Edwin Legarda, the husband of Colombian indigenous leader Aida Quilcue, was killed on 16 December 2008 when the Colombian army ambushed his car in an attack seemingly meant for Aida. Soldiers fired 106 bullets at the vehicle, piercing it 17 times. President Uribe and army figures immediately claimed that Edwin had failed to stop at an army checkpoint, and for this reason the soldiers opened fire.
Investigators in the case have established that there was no checkpoint, and believe that the plan was to set up a ‘false positive’: plant firearms on the corpses of those travelling in the car and claim that Edwin and Aida were guerrillas. On her recent trip to the UK, at the invite of Unison Northern and the Northern TUC and in conjunction with the Colombia Solidarity Campaign, Aida said that if the army had managed to successfully carry out the false positive then the government would have been able to portray the indigenous movement and the Minga of Social and Communitarian Resistance (which Aida led in social mobilisations in October 2008) as ‘terrorist organisations’.
Seven soldiers are currently on trial for Edwin’s murder, and the court case is slowly progressing. The army has produced Edwin’s father as witnesses to claim that Aida was in fact responsible for making the call to the army giving information that a ‘guerrilla chief’ was carrying arms in the car, in what Aida calls “a perverse plan to implicate me in the murder of my own husband, and at the same time change the nature of the crime from a political assassination by the state, to a crime of passion”. The next hearing in the case is in January, when testimonies and evidence will begun to be heard.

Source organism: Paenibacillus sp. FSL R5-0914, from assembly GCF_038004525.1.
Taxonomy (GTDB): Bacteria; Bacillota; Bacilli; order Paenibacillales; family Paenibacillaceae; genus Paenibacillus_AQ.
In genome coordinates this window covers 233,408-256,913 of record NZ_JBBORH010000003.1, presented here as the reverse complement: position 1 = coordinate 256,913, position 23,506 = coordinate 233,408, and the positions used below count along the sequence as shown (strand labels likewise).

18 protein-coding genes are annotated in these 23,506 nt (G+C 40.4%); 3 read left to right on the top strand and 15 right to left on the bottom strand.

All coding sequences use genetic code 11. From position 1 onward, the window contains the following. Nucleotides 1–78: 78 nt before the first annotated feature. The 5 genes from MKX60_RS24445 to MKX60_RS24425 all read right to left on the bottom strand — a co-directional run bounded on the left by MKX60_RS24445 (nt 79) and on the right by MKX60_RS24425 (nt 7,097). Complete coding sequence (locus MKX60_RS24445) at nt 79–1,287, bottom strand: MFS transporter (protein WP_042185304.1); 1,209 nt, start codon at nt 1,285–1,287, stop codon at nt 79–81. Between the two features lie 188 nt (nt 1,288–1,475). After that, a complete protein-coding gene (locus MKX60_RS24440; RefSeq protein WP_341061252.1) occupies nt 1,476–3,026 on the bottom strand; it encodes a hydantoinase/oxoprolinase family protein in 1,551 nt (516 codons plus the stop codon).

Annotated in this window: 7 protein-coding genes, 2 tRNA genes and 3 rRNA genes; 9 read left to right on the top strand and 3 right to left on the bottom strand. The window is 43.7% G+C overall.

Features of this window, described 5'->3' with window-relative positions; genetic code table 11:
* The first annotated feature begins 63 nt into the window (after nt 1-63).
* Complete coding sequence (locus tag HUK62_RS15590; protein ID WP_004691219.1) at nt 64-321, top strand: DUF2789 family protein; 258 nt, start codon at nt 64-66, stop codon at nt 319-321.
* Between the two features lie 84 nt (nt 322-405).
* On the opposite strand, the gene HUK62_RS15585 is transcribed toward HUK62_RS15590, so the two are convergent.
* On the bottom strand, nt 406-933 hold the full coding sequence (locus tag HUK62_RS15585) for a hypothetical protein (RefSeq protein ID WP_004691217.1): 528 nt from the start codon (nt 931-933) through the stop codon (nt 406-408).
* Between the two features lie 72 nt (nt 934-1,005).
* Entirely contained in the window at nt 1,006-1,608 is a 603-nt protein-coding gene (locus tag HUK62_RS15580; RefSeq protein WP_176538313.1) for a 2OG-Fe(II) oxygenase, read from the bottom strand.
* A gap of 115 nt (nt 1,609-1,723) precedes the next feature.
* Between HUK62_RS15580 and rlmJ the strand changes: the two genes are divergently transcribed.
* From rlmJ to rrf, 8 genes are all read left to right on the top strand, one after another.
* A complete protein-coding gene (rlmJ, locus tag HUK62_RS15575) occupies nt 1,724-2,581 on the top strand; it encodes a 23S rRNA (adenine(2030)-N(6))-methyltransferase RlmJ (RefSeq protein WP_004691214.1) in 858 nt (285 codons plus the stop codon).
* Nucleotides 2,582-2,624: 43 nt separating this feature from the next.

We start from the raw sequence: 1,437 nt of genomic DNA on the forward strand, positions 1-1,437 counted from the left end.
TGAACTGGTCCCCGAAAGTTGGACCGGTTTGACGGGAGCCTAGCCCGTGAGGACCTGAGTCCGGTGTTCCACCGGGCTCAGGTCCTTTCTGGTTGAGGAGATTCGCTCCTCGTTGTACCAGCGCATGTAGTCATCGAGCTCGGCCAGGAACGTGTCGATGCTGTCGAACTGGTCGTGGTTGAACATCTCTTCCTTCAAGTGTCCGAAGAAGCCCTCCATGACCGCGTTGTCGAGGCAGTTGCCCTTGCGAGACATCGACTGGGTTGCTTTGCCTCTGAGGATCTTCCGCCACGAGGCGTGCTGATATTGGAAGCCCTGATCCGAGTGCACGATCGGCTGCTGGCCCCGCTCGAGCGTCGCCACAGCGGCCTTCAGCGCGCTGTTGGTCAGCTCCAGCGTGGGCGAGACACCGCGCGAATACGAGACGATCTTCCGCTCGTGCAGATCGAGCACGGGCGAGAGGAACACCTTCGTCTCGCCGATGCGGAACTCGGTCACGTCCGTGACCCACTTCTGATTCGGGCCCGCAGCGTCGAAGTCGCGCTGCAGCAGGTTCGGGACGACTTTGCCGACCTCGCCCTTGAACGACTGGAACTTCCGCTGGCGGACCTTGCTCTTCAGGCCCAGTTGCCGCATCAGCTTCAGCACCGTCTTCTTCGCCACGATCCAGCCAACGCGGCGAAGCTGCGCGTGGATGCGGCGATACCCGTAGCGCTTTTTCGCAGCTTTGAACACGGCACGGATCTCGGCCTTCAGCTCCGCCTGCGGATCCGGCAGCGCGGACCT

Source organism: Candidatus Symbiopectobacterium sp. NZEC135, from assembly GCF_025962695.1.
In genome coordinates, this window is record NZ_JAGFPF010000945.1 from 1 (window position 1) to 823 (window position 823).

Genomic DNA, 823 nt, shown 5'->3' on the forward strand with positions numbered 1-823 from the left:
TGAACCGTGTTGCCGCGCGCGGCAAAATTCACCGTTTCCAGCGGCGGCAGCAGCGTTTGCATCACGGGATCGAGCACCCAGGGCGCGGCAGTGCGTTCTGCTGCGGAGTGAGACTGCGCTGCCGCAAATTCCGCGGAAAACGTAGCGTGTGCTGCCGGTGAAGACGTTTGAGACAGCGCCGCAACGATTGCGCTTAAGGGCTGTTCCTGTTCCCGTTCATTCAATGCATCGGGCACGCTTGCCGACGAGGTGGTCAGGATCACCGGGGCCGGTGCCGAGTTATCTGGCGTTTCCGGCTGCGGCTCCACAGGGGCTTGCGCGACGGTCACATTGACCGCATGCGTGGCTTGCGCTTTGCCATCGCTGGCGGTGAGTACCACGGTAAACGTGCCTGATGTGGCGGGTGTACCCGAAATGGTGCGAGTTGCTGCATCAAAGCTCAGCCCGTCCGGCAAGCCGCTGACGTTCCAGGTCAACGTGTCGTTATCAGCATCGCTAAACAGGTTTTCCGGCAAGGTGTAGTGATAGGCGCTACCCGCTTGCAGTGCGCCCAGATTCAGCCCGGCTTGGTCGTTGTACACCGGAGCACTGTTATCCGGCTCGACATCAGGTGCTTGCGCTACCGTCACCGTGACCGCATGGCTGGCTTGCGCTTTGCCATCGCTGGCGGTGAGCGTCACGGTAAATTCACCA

Aida and indigenous organisations from the South West of Colombia are planning an event to commemorate the anniversary of Edwin’s murder on December 16th this year. The event, which is expected to have the participation of 1500 indigenous community members as well as people from diverse social sectors, will be held in the area around Totoro municipality where Edwin was killed. The agenda will include a symbolic march on the road down which Edwin was driving, followed by interventions from indigenous and social leaders, a homage to Edwin, traditional indigenous rituals, and a report on the progress of the legal case.
Aida is requesting solidarity with the event from social organisations and individuals familiar with the case and the Colombian context. Organisations and individuals are requested to send messages of solidarity and support which can be read out in the event. Financial donations are also welcome to help with the event logistics.
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